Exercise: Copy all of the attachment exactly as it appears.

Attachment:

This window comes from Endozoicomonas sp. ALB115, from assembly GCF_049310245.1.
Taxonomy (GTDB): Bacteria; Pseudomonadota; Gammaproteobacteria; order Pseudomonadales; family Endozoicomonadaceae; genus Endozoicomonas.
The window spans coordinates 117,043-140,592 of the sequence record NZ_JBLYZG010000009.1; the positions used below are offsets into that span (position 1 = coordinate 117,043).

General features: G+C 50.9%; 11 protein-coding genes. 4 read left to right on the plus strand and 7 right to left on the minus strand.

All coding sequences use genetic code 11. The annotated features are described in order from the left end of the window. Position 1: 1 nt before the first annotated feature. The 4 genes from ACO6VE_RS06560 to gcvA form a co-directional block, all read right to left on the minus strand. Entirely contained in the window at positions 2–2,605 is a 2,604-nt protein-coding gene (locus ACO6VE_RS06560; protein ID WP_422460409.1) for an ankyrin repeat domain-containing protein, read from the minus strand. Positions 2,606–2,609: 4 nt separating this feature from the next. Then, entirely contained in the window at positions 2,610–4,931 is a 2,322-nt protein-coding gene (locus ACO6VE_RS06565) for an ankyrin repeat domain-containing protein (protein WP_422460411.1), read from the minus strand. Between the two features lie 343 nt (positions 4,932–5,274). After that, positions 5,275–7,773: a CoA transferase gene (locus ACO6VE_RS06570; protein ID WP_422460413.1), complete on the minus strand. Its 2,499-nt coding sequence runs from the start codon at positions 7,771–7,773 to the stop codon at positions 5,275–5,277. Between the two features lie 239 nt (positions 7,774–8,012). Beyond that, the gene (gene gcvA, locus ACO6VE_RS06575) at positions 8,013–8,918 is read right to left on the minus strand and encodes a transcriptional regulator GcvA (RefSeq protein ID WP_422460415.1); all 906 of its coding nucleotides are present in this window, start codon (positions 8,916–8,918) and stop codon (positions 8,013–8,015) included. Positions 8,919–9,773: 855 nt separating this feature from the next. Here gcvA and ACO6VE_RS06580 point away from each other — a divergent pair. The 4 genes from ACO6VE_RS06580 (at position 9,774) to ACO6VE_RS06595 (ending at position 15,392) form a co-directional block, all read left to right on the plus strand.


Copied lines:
This window comes from Endozoicomonas sp. ALB115, from assembly GCF_049310245.1.
Taxonomy (GTDB): Bacteria; Pseudomonadota; Gammaproteobacteria; order Pseudomonadales; family Endozoicomonadaceae; genus Endozoicomonas.
The window spans coordinates 117,043-140,592 of the sequence record NZ_JBLYZG010000009.1; the positions used below are offsets into that span (position 1 = coordinate 117,043).

General features: G+C 50.9%; 11 protein-coding genes. 4 read left to right on the plus strand and 7 right to left on the minus strand.

All coding sequences use genetic code 11. The annotated features are described in order from the left end of the window. Position 1: 1 nt before the first annotated feature. The 4 genes from ACO6VE_RS06560 to gcvA form a co-directional block, all read right to left on the minus strand. Entirely contained in the window at positions 2–2,605 is a 2,604-nt protein-coding gene (locus ACO6VE_RS06560; protein ID WP_422460409.1) for an ankyrin repeat domain-containing protein, read from the minus strand. Positions 2,606–2,609: 4 nt separating this feature from the next. Then, entirely contained in the window at positions 2,610–4,931 is a 2,322-nt protein-coding gene (locus ACO6VE_RS06565) for an ankyrin repeat domain-containing protein (protein WP_422460411.1), read from the minus strand. Between the two features lie 343 nt (positions 4,932–5,274). After that, positions 5,275–7,773: a CoA transferase gene (locus ACO6VE_RS06570; protein ID WP_422460413.1), complete on the minus strand. Its 2,499-nt coding sequence runs from the start codon at positions 7,771–7,773 to the stop codon at positions 5,275–5,277. Between the two features lie 239 nt (positions 7,774–8,012). Beyond that, the gene (gene gcvA, locus ACO6VE_RS06575) at positions 8,013–8,918 is read right to left on the minus strand and encodes a transcriptional regulator GcvA (RefSeq protein ID WP_422460415.1); all 906 of its coding nucleotides are present in this window, start codon (positions 8,916–8,918) and stop codon (positions 8,013–8,015) included. Positions 8,919–9,773: 855 nt separating this feature from the next. Here gcvA and ACO6VE_RS06580 point away from each other — a divergent pair. The 4 genes from ACO6VE_RS06580 (at position 9,774) to ACO6VE_RS06595 (ending at position 15,392) form a co-directional block, all read left to right on the plus strand.